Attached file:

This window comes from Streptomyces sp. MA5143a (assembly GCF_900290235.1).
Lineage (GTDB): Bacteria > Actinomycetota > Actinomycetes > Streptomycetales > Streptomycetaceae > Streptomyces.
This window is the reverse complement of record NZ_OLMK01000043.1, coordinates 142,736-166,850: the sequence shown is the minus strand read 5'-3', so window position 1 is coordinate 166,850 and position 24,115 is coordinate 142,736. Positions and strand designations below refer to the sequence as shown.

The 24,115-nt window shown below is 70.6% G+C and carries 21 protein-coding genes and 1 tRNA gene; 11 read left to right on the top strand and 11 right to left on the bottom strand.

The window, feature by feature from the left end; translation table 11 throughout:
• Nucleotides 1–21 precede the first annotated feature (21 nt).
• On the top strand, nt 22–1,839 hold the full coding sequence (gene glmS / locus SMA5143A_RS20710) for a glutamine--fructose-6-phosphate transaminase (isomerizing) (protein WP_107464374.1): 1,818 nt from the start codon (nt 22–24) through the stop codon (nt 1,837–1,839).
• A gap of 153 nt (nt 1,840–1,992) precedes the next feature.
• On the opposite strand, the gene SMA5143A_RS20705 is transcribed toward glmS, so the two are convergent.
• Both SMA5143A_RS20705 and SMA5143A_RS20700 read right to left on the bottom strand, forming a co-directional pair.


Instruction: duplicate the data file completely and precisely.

This window comes from Streptomyces sp. MA5143a (assembly GCF_900290235.1).
Lineage (GTDB): Bacteria > Actinomycetota > Actinomycetes > Streptomycetales > Streptomycetaceae > Streptomyces.
This window is the reverse complement of record NZ_OLMK01000043.1, coordinates 142,736-166,850: the sequence shown is the minus strand read 5'-3', so window position 1 is coordinate 166,850 and position 24,115 is coordinate 142,736. Positions and strand designations below refer to the sequence as shown.

The 24,115-nt window shown below is 70.6% G+C and carries 21 protein-coding genes and 1 tRNA gene; 11 read left to right on the top strand and 11 right to left on the bottom strand.

The window, feature by feature from the left end; translation table 11 throughout:
• Nucleotides 1–21 precede the first annotated feature (21 nt).
• On the top strand, nt 22–1,839 hold the full coding sequence (gene glmS / locus SMA5143A_RS20710) for a glutamine--fructose-6-phosphate transaminase (isomerizing) (protein WP_107464374.1): 1,818 nt from the start codon (nt 22–24) through the stop codon (nt 1,837–1,839).
• A gap of 153 nt (nt 1,840–1,992) precedes the next feature.
• On the opposite strand, the gene SMA5143A_RS20705 is transcribed toward glmS, so the two are convergent.
• Both SMA5143A_RS20705 and SMA5143A_RS20700 read right to left on the bottom strand, forming a co-directional pair.